4 pages/≈1100 words
Social Gerontology (Research Paper Sample)
Question: As a starting point, read the following news article, “PA Wellness Programme on track to meet target” 9 September 2011, available at http://www(dot)channelnewsasia(dot)com/stories/singaporelocalnews/view/1152050/1/.html Discuss the continuity theory in the context of an individual's ageing process in the physical, social and psychological dimensions. Give relevant examples to support your answer. (250-300 words) The activity theory perspective is said to be central to Singapore's national initiatives in promoting active ageing. Discuss the activity theory and its relation to three (80 marks) examples of such national policies and programmes. What are the drawbacks of having national policies and programmes driven by the activity theory perspective? Your analysis should take into consideration cultural, gender, social class and lifestyle factors. (800 words) In answering the first part of the question, you may also want to consider where continuity theory may or may not apply successfully. For the second question, you should understand the relationship between activity theory and the concept of active ageing as promoted nationally. You should review some of the national policies and programmes on active ageing (basic information can also be found on government websites and in news articles) and critically evaluate these approaches. Please note that the answers/reserach should centered around Singapore social/ cultural context, thus all references should come from Singapore websites, Singapore National policies Please remember to provide the word count, and a list of references at the end of the essay. You may visit below websites: 1) http://www(dot)mcys(dot)gov(dot)sg 2) http://c3a(dot)org(dot)sg 3) http://www(dot)moh(dot)gov(dot)sg 4) http://www(dot)cpf(dot)gov(dot)sg 5) http://www(dot)inpea(dot)net Journals/magazines: 1) Mehta, K. Journal of aging and social policy vol. 18 2) Singapore Straits Times Textbook (REQUIRED) 1) Social gerontology : A Multidisciplinary Perspective by : Hooyman, N.R & Kiyak, H.A , 2011 2) Understanding and Counselling older persons by: Koo, Helen, Mehta. Kalyani., Ko, Soo Meng , 2006 source..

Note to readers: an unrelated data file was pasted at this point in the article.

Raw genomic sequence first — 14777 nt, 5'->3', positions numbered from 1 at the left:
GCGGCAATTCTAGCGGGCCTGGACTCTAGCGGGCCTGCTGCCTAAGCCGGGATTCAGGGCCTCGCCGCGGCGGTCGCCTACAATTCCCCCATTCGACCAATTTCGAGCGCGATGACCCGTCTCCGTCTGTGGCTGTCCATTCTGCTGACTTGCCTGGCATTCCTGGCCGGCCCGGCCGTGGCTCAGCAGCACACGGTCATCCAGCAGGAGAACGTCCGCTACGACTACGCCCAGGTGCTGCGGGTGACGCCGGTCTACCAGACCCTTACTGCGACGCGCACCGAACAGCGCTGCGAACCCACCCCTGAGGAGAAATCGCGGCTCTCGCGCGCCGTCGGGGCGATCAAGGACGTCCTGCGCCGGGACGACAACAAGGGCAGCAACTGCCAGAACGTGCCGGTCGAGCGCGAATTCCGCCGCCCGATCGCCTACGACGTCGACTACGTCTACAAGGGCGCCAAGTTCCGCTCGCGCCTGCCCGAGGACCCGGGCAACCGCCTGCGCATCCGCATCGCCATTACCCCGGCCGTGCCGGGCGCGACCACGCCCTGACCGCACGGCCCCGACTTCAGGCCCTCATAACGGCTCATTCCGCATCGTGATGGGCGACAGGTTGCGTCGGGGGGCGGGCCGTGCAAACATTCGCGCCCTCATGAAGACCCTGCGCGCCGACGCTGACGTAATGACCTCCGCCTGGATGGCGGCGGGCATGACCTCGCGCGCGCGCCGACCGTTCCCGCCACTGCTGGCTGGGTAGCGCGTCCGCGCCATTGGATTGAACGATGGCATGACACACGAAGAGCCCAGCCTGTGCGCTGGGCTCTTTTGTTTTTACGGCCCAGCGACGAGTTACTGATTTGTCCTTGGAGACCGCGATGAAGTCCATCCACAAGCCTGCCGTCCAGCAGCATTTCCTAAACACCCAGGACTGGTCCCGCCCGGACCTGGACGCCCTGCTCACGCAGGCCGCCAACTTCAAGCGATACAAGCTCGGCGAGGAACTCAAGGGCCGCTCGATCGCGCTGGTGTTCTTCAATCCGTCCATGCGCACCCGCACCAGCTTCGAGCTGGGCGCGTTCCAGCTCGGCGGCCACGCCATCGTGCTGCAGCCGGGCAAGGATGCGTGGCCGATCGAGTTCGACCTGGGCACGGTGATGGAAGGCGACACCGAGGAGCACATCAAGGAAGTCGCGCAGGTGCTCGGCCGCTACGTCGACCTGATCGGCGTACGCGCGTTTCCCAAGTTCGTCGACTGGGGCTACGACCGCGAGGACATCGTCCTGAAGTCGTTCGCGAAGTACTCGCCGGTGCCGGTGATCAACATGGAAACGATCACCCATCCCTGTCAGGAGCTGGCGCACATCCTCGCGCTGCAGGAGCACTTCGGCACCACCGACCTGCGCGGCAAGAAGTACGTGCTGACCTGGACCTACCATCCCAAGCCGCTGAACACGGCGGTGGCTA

Student Name Professor`s Name Social Gerontology 2 February 2012 Social Gerontology THE CONTINUITY THEORY It is a psychosocial theory of ageing which is based on the work of Atchley. The theory makes a basic assumption that though ageing is a changing process, those undergoing it react and respond to ageing based on their past life experiences. The decisions they made when they were a little younger and the day to day experiences they encountered strongly influence how they adapt when ageing knocks at their door. The theory also asserts that they are "predisposed and motivated towards inner psychological continuity as well as outward continuity of social behaviour and circumstances." This theory allows room for change. Their current and future decisions and behaviours are based on their past actions. This is because peoples` personality, values, beliefs and reasoning remain the same throughout life as a constant identifier of the inner self. (Hooyman & Kiyak 14) It has many applications with regard to social, physical and psychological aspects of life. A nurse taking care of the old in seniors` home will cope better if she understands the past of those she is entrusted with. She will give better services if he knows what decisions they made in the past as they are likely to follow the same path in coping with the normal ageing process. It can be applied across many cultural divides and is not limited to one country like Singapore. It also takes into account the external circumstances prevailing in the life of those ageing such as their habitat. The theory does not apply when it comes to diseases of old age. It makes a strong distinction between normal and pathological ageing, a distinction which makes it hard to apply in today`s life, for it has been established that the prevalence and the incidence of diseases increase with age. It is thus hard to isolate diseases from ageing. (Bruce et al. 511) THE ACTIVITY THEORY The basic idea behind this theory is that the activities that people partake in have a major role to play as far as life satisfaction is concerned. The roles people play and the things that people do help in defining themselves. As human beings grow old there is a tendency to leave professional jobs, membership of prestigious clubs and tasks which they used to value during their hay days. This in itself challenges their identity and the view they had of themselves. To cope they engage in activities that substitute the abandoned roles. This helps them to regain their inner self, and ultimately their whole self. (The Encyclopedia of the Aging & the Elderly 1) These activities may be faith based, pleasurable activities or volunteering with charitable organizations. Bearing in mind that Singapore is one of those countries where more than 7% of the population is elderly, the government found it necessary to put in place policies that acknowledge and help the elderly in adapting. Though some policies are based on this theory, their applicability is key to ensuring an active society. One such policy as highlighted in the IMC Report on the ageing policy is increasing work opportunities for the elderly. (Jaber et al. 34) The ...
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